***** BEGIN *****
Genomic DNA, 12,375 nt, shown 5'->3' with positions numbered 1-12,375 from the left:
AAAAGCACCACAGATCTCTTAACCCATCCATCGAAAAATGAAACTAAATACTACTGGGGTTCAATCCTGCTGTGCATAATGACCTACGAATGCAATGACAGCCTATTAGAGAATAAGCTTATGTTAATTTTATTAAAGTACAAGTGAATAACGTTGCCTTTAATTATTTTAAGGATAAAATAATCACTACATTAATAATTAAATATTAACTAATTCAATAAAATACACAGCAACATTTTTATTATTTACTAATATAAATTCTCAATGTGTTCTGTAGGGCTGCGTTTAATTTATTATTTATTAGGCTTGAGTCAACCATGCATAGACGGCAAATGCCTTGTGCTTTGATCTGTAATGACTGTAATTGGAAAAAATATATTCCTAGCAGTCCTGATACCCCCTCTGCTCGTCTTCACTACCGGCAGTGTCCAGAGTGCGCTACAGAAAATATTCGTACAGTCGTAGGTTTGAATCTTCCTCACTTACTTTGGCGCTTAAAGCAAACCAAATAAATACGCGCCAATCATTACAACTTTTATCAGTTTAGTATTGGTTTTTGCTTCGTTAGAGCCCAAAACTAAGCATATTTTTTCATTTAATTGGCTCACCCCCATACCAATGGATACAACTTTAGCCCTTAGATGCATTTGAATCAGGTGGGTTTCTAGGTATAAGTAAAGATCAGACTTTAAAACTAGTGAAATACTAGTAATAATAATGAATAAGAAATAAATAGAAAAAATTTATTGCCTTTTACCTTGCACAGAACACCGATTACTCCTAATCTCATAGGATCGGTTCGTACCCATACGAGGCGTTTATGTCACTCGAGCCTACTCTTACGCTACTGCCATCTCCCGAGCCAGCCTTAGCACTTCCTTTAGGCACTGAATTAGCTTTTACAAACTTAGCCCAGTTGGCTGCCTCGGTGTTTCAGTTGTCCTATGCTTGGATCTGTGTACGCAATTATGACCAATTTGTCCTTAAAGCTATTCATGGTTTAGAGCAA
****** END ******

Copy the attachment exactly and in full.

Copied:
Genomic DNA, 12,375 nt, shown 5'->3' with positions numbered 1-12,375 from the left:
AAAAGCACCACAGATCTCTTAACCCATCCATCGAAAAATGAAACTAAATACTACTGGGGTTCAATCCTGCTGTGCATAATGACCTACGAATGCAATGACAGCCTATTAGAGAATAAGCTTATGTTAATTTTATTAAAGTACAAGTGAATAACGTTGCCTTTAATTATTTTAAGGATAAAATAATCACTACATTAATAATTAAATATTAACTAATTCAATAAAATACACAGCAACATTTTTATTATTTACTAATATAAATTCTCAATGTGTTCTGTAGGGCTGCGTTTAATTTATTATTTATTAGGCTTGAGTCAACCATGCATAGACGGCAAATGCCTTGTGCTTTGATCTGTAATGACTGTAATTGGAAAAAATATATTCCTAGCAGTCCTGATACCCCCTCTGCTCGTCTTCACTACCGGCAGTGTCCAGAGTGCGCTACAGAAAATATTCGTACAGTCGTAGGTTTGAATCTTCCTCACTTACTTTGGCGCTTAAAGCAAACCAAATAAATACGCGCCAATCATTACAACTTTTATCAGTTTAGTATTGGTTTTTGCTTCGTTAGAGCCCAAAACTAAGCATATTTTTTCATTTAATTGGCTCACCCCCATACCAATGGATACAACTTTAGCCCTTAGATGCATTTGAATCAGGTGGGTTTCTAGGTATAAGTAAAGATCAGACTTTAAAACTAGTGAAATACTAGTAATAATAATGAATAAGAAATAAATAGAAAAAATTTATTGCCTTTTACCTTGCACAGAACACCGATTACTCCTAATCTCATAGGATCGGTTCGTACCCATACGAGGCGTTTATGTCACTCGAGCCTACTCTTACGCTACTGCCATCTCCCGAGCCAGCCTTAGCACTTCCTTTAGGCACTGAATTAGCTTTTACAAACTTAGCCCAGTTGGCTGCCTCGGTGTTTCAGTTGTCCTATGCTTGGATCTGTGTACGCAATTATGACCAATTTGTCCTTAAAGCTATTCATGGTTTAGAGCAA